Mr Phillips has long made his controversial views known, and has, too, tweeted a picture of himself flashing the ‘V’ sign at a poster of Margaret Thatcher.
Apart from being the announcer at one of the main football clubs in Wales, he also hosts a BBC RC programme on Saturdays from 11 am – 2 pm with the actress Shelley Rees, and is a Twitter friend of another presenter who has caused fierce arguments.
Meanwhile past remarks by the Welsh football supporters’ band The Barry Horns have also emphasised the FAW exhortation to ‘behave’.
The Barry Horns have been banned by a social media company, denied calling a politician a “lying c…” (spelt in full) proclaimed “fuck you” to Brexiteers, and declared about a UK cabinet minister “Go fuck yourself you Tory bastard“.
The Barry Horns have been described as “a foul mouthed bullying group of yobs” to The Eye, and said on Twitter that they didn’t use the “‘C’ bomb”, despite the facts.
The astonishing situation has even been the subject of our satirical writer Edwin Phillips.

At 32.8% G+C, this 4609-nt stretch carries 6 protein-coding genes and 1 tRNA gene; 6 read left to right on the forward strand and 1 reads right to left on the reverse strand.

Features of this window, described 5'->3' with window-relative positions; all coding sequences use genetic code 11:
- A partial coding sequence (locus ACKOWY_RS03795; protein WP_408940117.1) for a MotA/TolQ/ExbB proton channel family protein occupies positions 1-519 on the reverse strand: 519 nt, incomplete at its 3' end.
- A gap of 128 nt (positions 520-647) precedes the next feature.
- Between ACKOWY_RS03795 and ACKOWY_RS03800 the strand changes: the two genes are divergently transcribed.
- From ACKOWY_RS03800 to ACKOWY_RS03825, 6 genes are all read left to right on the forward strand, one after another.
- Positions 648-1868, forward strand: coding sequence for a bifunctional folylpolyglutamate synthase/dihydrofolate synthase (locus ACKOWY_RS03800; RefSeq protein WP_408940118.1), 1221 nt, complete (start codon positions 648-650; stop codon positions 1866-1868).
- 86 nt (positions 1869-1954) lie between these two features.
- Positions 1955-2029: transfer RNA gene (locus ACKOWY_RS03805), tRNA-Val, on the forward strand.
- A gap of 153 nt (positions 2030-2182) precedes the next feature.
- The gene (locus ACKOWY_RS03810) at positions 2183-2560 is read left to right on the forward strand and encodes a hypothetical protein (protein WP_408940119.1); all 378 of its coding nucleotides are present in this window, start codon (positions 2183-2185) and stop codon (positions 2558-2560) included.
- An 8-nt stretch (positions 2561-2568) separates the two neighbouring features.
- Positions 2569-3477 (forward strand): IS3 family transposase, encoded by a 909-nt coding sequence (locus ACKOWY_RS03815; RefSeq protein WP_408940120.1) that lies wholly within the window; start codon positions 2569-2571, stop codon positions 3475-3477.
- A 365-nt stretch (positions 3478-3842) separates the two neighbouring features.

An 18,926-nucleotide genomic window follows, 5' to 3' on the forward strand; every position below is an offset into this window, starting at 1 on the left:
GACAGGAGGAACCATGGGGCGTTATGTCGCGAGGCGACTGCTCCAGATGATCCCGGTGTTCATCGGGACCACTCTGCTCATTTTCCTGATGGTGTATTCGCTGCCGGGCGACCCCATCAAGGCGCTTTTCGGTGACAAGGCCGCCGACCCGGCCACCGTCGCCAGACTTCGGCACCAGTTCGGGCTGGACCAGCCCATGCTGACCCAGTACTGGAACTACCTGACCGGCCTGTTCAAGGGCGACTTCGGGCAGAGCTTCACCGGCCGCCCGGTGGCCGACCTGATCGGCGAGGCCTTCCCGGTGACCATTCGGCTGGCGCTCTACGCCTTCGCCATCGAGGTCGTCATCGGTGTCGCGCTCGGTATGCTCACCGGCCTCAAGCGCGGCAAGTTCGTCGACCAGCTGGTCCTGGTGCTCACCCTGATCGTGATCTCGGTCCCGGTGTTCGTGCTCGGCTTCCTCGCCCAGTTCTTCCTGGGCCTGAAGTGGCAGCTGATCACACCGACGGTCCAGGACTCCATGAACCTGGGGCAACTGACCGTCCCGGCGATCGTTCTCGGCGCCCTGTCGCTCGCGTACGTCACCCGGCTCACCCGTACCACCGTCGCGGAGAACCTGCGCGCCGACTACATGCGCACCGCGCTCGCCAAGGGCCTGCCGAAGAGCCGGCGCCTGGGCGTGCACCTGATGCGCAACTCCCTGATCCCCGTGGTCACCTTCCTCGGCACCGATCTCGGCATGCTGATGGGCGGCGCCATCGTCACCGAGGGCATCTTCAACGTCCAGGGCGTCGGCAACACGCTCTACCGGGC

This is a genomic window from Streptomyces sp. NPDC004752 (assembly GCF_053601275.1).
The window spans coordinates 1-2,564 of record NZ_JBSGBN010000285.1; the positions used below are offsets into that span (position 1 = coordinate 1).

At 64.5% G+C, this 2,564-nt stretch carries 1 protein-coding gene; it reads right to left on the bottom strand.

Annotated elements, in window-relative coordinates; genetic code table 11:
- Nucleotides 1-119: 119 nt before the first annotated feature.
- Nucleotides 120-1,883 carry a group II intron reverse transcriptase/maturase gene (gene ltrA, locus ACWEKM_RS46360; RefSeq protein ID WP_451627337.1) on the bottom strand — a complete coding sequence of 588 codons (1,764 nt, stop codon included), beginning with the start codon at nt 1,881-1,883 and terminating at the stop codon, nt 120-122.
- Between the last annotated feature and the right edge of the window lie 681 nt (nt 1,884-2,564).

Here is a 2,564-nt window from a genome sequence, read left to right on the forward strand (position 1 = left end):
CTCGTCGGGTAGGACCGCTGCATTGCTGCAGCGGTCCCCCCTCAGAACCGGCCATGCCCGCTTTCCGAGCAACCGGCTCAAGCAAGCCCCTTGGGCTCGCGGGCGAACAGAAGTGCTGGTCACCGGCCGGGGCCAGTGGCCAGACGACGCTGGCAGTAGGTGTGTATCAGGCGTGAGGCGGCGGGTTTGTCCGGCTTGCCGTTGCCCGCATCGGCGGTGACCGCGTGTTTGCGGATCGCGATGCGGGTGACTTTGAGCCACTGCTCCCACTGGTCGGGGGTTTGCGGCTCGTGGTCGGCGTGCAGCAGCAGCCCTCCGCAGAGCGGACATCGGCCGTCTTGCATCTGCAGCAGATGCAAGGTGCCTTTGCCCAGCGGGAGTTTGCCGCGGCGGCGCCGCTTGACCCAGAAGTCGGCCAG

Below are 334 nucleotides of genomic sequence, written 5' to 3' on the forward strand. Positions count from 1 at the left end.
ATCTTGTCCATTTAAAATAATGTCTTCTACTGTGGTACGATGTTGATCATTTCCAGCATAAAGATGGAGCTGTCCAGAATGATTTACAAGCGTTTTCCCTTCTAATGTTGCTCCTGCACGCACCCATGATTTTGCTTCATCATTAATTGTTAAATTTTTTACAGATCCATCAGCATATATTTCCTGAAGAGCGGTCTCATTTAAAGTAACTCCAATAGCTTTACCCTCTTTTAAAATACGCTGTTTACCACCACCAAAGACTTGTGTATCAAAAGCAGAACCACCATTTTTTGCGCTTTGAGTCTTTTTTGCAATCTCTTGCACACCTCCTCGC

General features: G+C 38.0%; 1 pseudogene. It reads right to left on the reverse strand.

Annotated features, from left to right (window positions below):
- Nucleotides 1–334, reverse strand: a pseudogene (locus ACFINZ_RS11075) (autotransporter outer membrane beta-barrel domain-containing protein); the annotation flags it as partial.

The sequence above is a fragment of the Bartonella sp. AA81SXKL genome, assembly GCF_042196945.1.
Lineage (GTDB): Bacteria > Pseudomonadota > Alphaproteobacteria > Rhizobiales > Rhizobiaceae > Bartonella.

The ‘lying c***’ insult was hurled at politician Nigel Farage and the ‘Tory bastard’ comment was aimed at Jeremy Hunt.
Yet despite the warning to “Behave”, the FAW have not always been quick to respond to concerns of members of the public.
One football fan was so incensed, he contacted the FAW and asked: “I would like to know what the FAW position is on the Barry Horns who having affiliated themselves to South Wales football now appear to have adopted an aggressive political agenda. Some of their language on Twitter is worse than I have ever endured on football terraces. Is this the sort of agenda the FAW condone?”.
But perhaps this kind of conduct may change for the better once the pandemic is over.
Or is that too much to hope for..?!
Phil’s memories of his extraordinary 37-year award-winning career in journalism (including Welsh football stories) as he was gripped by the incurable disabling condition Hereditary Spastic Paraplegia (HSP), have been released in a major new book ‘A GOOD STORY’. Order the book now!